Friday, 9 December 2022

JJ's Wargames on Tour - Christchurch Wargaming Club, New Zealand

Recently I had the very enjoyable experience of being a guest of the Christchurch Wargaming Club during mine and Carolyn's trip to New Zealand with our journey progressing to South Island and with a few days stay in Christchurch and Carolyn needing to pay a visit to the hairdressers, happening to coincide with the club's meeting calendar.

So after dropping a hello on the club's Facebook page and a few messages in between I was able to link up with the guys below to enjoy a day at the club rolling dice and chatting wargames nonsense over a very nice collection of figures provided by Mark and Paul; as we set about fighting Duben, a Napoleonic scenario originally created by Rafael Pardo, recreating an 1813 style action between Russians French and Saxon forces, although we had a few Prussians joining the Russians to make up the numbers.

Time for a team picture. From left to right, Mark, Paul, Ion and Yours Truly, ready to fight Duben in glorious 28mm.

If you are interested in this scenario, you can get the orders of battle and the map below from Rafael's blog, Project Leipzig (1813) in the link below.

The premise for our game was that a French division with expected Saxon reinforcements whose precise arrival point was uncertain, but somewhere on the French right flank (Row D squares 2 & 3), was attempting to force a river crossing and intercept a Russian corps, attempting to march across the front of the French on the road D4 to A3 with a supply column under their charge, also expecting support from some Russian cavalry likely to appear on the left flank of the French (Row A squares 1 & 2).

Our scenario underway as the French force the river crossing and attack the Russian skirmish line ahead

The Russians were able to take advantage of a couple of hamlets in front of the road, that would enable them to defend against the French attempts to force a bridgehead over the river whilst they looked to speedily march their supply train off the table.

Mark and I took the French command with the two French infantry brigades under my command and Mark commanding the Saxons and French cavalry, whilst Paul and Ion took the Russo-Prussians, with Paul hoping to frustrate French plans with an early arrival of his cavalry on the French left flank.
Mark moves the French cavalry out to the Russian right flank to stymie any attempt to get their supply wagons off the table.

As well as enjoying wargaming again after a long few weeks of no gaming and seeing the chaps at home in the Devon club busily preparing the club big Xmas game it was really nice to chat to the guys about wargaming in New Zealand and comparing and contrasting the hobby experience with that in the UK.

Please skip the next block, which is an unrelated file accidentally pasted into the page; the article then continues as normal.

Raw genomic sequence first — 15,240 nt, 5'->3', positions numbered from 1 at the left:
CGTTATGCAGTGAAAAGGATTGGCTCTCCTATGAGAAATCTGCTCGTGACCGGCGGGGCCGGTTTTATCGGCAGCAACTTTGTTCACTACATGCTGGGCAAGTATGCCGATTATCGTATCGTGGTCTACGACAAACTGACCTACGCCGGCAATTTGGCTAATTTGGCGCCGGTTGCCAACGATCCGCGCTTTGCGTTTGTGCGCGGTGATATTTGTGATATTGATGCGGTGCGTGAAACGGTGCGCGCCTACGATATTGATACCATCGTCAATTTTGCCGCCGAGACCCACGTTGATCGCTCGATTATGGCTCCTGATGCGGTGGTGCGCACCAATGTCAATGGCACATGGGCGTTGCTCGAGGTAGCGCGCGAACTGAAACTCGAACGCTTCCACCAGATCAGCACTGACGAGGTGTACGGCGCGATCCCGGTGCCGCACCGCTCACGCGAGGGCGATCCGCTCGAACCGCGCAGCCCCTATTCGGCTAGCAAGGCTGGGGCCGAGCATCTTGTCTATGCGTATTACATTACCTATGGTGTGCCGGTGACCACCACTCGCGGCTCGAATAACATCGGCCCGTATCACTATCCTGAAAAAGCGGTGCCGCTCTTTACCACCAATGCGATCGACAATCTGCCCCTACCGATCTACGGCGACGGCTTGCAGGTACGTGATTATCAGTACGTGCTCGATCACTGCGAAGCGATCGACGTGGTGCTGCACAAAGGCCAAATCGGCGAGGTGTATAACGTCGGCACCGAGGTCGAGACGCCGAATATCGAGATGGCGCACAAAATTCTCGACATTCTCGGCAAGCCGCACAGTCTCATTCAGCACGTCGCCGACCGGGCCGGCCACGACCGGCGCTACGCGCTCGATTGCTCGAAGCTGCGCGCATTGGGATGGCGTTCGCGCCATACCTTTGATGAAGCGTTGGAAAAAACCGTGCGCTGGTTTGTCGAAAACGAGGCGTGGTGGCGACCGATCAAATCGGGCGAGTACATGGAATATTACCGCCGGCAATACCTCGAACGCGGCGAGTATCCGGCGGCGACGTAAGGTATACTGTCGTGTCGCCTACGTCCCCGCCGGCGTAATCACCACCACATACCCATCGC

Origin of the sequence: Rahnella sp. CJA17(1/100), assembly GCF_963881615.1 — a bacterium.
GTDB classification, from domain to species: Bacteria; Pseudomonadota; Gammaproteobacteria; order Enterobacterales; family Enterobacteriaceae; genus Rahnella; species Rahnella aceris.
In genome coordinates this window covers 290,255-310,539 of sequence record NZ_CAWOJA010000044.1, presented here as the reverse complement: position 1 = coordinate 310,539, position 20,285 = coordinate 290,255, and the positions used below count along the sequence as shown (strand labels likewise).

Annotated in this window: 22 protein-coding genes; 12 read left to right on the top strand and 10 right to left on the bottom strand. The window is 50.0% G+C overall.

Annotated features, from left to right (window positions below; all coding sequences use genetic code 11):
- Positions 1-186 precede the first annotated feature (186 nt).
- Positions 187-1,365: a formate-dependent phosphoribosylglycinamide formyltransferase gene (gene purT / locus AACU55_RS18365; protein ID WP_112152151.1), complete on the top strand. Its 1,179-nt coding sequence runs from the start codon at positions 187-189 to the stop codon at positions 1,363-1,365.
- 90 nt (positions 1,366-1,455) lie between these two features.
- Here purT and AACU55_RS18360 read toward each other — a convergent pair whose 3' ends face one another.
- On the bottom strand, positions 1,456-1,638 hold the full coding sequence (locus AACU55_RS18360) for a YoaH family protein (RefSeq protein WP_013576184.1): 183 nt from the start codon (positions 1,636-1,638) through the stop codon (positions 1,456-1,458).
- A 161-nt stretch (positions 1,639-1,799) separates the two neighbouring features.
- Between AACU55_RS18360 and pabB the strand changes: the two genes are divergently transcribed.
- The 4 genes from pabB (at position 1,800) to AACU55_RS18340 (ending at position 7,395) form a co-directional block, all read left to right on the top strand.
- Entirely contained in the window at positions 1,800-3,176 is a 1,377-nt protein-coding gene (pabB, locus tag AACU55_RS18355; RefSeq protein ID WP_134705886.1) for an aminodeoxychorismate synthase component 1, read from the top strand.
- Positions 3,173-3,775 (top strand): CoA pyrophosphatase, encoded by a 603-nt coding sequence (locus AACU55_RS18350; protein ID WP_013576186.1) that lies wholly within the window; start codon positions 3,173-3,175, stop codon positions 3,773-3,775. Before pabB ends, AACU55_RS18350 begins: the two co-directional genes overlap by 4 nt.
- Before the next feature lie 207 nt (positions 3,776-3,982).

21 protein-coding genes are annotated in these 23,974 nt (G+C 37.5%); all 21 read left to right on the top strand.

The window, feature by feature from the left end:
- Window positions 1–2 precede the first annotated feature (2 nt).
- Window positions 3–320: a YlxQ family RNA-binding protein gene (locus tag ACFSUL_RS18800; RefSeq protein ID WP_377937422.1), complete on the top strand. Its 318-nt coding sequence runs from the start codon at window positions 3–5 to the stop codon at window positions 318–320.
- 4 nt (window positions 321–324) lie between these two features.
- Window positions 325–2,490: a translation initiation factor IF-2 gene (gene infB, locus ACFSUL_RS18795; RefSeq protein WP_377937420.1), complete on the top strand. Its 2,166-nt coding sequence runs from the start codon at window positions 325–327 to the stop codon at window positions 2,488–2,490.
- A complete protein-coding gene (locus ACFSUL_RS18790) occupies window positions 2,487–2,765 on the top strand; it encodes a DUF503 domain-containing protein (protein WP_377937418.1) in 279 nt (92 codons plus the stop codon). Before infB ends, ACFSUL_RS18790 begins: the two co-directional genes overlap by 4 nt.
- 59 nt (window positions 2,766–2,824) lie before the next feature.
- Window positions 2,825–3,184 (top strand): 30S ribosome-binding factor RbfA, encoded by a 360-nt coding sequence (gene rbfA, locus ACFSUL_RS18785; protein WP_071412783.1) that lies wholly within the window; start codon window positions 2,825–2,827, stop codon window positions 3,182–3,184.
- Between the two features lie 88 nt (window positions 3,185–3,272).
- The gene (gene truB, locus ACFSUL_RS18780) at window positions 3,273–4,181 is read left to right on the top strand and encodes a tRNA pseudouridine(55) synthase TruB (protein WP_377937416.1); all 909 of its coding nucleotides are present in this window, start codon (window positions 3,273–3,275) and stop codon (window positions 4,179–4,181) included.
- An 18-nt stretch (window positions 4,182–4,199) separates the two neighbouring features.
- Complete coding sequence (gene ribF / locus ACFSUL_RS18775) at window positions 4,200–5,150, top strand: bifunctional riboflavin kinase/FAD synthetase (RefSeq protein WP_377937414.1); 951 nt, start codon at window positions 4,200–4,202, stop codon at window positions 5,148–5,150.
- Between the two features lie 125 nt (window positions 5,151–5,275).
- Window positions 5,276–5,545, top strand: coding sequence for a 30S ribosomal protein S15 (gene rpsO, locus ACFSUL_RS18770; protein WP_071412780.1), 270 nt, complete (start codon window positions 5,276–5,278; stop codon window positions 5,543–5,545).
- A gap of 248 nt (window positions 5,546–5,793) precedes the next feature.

The French light cavalry formed an imposing threat once amassed on the Russian side of the river.

It turns out wargamers are pretty much the same animal no matter which side of the planet you are on and we all share a common love of history, collecting rules, figures and enjoying the social side of the hobby and I found myself enjoying the chat and banter as much as trying to work out what I was supposed to be doing in the game.

French assault columns move up to put pressure on the Russian line having driven off their skirmish screen

We were using a fast play set of Napoleonic rules developed by Mark with very much a focus on allowing a fast resolution of combat and morale implications when playing large Napoleonic games which the chaps like to do.

Thus the combat resolution saw die scores causing hits to the enemy or ones own troops with 5's and 6's tending to be the former but 1's tending to be the latter, with aspects such as friends in support or better quality versus poorer quality adding to those effects.

The end result was a very intuitive game that had me playing it as I would have expected a situation to resolve itself with most other sets I've played but with the fast resolution allowing us to roll through the moves whilst enjoying chatting over the play.

Russian columns move out on their right flank to engage the Saxons 

The French managed to make a fairly rapid advance over the river on the only bridge and fan out to attack the Russians defending the two hamlets whilst driving in the Russian skirmish line.

Mark speedily advanced his cavalry out to the French left and placed them across the Russian exit point on the road forcing several enemy battalions into square as the French columns charged in in support, later supported by late arriving Saxons and another French infantry brigade.

The French attack is developing with their cavalry now athwart the road on the right blocking any Russian supply wagons hoping to escape and forcing Russian infantry and guns to face them as French infantry columns close up to attack. French artillery is hurriedly crossing the bridge to lend a hand.